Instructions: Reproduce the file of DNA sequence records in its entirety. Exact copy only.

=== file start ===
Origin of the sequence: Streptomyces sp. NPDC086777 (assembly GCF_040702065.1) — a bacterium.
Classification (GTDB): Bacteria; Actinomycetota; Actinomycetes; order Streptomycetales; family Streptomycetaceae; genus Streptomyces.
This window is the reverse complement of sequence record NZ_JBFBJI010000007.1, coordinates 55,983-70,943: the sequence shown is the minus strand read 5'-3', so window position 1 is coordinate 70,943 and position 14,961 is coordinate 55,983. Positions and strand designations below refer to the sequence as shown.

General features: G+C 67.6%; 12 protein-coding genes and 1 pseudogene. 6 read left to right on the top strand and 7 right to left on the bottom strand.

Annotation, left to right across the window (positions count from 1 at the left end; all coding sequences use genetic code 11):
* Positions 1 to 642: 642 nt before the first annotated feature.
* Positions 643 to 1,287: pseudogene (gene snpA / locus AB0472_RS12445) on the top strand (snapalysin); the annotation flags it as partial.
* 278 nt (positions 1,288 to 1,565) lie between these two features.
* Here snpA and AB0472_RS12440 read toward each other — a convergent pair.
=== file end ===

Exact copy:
Origin of the sequence: Streptomyces sp. NPDC086777 (assembly GCF_040702065.1) — a bacterium.
Classification (GTDB): Bacteria; Actinomycetota; Actinomycetes; order Streptomycetales; family Streptomycetaceae; genus Streptomyces.
This window is the reverse complement of sequence record NZ_JBFBJI010000007.1, coordinates 55,983-70,943: the sequence shown is the minus strand read 5'-3', so window position 1 is coordinate 70,943 and position 14,961 is coordinate 55,983. Positions and strand designations below refer to the sequence as shown.

General features: G+C 67.6%; 12 protein-coding genes and 1 pseudogene. 6 read left to right on the top strand and 7 right to left on the bottom strand.

Annotation, left to right across the window (positions count from 1 at the left end; all coding sequences use genetic code 11):
* Positions 1 to 642: 642 nt before the first annotated feature.
* Positions 643 to 1,287: pseudogene (gene snpA / locus AB0472_RS12445) on the top strand (snapalysin); the annotation flags it as partial.
* 278 nt (positions 1,288 to 1,565) lie between these two features.
* Here snpA and AB0472_RS12440 read toward each other — a convergent pair.